"I told him, 'Hey, if you want, I can go out and get you a bag, get one of these young, upcoming guys, and you can go out and caddie for them," Woods said. "'Hopefully you enjoy it and love it, but when I come back, I hope that I can call you up and maybe pry you away from that bag for a little bit.'

"And (LaCava) said, 'No, no, I'm committed to you. I'm committed to your return and you playing golf again.' ... I know how much he misses being out there; I miss being out there, too."

According to the Golf Channel, Woods has continued to pay LaCava his full salary, even though Woods has not played much since 2015.

--Steve Williams of New Zealand confirmed that 2018 will be his final year as a caddie, ending a career that began in 1979.

Williams was on the bag for Woods during the heart of his career from 1999 to 2011, and also caddied for golf greats Peter Thomson, Greg Norman and Adam Scott, all from Australia, and Raymond Floyd.

Woods was No. 1 in the world for much of their time together and he claimed 13 of his 14 majors titles in that span.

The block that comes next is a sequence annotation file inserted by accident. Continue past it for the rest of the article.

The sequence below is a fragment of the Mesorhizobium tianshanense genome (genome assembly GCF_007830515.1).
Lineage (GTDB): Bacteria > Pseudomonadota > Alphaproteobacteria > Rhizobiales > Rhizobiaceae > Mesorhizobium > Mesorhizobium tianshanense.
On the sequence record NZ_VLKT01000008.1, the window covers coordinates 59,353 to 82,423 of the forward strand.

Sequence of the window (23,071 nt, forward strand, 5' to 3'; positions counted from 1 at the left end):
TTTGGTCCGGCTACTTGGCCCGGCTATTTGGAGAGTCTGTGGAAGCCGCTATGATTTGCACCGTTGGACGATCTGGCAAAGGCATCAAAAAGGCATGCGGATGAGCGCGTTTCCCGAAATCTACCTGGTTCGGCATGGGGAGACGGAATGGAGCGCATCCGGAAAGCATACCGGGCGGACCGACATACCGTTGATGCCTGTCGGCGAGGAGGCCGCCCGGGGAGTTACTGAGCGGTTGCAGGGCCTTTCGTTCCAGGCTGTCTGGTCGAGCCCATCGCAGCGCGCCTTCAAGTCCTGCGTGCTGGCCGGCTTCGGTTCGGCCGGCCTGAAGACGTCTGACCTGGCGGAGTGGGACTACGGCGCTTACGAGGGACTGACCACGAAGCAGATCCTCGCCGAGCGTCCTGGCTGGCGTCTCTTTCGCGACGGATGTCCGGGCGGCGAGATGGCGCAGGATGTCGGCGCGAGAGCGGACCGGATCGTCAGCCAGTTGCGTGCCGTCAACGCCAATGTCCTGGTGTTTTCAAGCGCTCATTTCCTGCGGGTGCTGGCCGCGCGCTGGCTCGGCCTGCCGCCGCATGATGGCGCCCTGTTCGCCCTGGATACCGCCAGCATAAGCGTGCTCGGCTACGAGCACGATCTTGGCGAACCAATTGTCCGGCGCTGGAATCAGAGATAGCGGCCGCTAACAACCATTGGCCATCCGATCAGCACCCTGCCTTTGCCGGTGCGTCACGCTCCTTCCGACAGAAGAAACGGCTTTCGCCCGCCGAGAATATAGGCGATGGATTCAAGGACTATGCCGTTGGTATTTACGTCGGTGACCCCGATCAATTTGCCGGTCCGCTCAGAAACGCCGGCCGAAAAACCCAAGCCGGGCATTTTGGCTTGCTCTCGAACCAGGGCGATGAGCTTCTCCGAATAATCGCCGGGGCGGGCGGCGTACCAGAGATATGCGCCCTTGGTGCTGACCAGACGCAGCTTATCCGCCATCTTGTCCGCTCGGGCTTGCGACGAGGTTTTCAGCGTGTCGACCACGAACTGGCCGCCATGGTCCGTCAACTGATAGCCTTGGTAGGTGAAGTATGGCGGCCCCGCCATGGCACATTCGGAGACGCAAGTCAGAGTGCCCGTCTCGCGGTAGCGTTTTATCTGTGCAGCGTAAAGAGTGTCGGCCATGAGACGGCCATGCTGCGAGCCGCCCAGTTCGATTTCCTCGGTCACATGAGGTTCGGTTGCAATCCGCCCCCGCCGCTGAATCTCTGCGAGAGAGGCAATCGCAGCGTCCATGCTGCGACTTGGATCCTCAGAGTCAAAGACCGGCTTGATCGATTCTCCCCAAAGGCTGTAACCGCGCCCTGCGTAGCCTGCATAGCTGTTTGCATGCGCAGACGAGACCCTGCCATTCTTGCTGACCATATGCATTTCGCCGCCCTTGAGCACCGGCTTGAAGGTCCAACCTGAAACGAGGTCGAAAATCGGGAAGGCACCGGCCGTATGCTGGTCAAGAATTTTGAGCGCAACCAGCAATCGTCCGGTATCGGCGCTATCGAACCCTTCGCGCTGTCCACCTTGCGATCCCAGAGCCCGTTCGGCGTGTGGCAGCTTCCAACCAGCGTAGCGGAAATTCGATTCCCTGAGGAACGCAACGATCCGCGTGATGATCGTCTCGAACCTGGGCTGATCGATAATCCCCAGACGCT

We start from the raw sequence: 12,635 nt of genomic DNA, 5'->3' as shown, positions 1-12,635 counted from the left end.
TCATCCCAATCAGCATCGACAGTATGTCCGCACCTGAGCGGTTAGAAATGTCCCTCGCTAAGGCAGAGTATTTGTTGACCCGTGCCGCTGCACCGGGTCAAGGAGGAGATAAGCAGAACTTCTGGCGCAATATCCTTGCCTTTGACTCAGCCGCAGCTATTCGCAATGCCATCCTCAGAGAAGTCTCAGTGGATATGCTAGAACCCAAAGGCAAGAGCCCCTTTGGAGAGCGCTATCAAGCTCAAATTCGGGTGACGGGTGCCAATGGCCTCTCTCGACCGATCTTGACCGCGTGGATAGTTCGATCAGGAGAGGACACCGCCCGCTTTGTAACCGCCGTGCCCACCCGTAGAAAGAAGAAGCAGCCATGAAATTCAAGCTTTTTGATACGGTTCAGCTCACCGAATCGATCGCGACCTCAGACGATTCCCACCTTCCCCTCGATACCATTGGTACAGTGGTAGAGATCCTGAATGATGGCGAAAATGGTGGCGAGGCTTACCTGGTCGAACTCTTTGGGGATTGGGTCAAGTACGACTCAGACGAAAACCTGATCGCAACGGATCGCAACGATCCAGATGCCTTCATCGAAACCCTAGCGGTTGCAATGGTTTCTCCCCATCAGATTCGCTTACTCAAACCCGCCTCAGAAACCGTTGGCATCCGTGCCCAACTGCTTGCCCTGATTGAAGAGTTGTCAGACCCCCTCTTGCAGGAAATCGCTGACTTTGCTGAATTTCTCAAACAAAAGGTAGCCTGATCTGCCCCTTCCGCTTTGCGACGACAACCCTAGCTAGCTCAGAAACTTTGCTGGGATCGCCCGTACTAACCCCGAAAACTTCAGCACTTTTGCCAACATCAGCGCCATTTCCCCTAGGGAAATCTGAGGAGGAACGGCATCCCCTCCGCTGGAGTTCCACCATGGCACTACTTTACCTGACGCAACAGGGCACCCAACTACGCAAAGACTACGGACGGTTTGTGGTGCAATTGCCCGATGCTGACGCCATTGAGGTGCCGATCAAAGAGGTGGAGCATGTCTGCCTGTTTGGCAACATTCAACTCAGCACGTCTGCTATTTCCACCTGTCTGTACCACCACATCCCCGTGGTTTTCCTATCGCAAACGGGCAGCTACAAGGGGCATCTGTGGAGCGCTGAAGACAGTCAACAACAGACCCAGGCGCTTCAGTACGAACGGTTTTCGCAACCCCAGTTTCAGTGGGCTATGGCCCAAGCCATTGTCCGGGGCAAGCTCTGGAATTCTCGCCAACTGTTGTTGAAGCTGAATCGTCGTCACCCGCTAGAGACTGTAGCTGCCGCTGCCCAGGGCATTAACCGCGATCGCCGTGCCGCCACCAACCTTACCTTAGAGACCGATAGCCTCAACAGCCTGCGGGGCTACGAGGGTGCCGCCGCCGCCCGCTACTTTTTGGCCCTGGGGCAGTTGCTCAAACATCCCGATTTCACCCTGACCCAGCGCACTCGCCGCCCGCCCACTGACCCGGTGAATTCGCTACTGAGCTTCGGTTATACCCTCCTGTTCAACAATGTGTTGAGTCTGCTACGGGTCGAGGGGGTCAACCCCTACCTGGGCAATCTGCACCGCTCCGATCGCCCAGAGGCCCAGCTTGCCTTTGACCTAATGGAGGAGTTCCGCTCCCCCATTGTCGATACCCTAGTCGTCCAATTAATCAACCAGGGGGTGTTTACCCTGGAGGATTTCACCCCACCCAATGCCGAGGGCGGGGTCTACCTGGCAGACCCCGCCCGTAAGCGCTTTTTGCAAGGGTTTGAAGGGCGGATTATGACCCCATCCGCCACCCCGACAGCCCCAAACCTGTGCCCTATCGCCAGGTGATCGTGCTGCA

"Next year will probably be, certainly be, absolutely my last year of caddying," the 44-year-old Williams told ISeekGolf. "The only reason I'd like to caddie next year is that it's sort of a personal milestone: It'll be 40 years next year.

"I'll caddy a few tournaments. I'm not sure who for yet, but I'll just caddie a handful of tournaments next year and that'll be it."

In the last few years, Williams has caddied part-time for Scott, who claimed his only major title with the Kiwi alongside in the 2013 Masters.

However, Scott plans to hire a full-time caddie.

Williams has been playing more golf with his buddies at home in Auckland, and has lowered his handicap to 6.9, and also didn't rule out a new career as an on-course golf commentator.

"You don't say no to anything," Williams said. "It's a possibility."

Jim "Bones" Mackay has been a hit on the Golf Channel since he ended his career as Phil Mickelson's caddie last season.

Updated November 13, 2017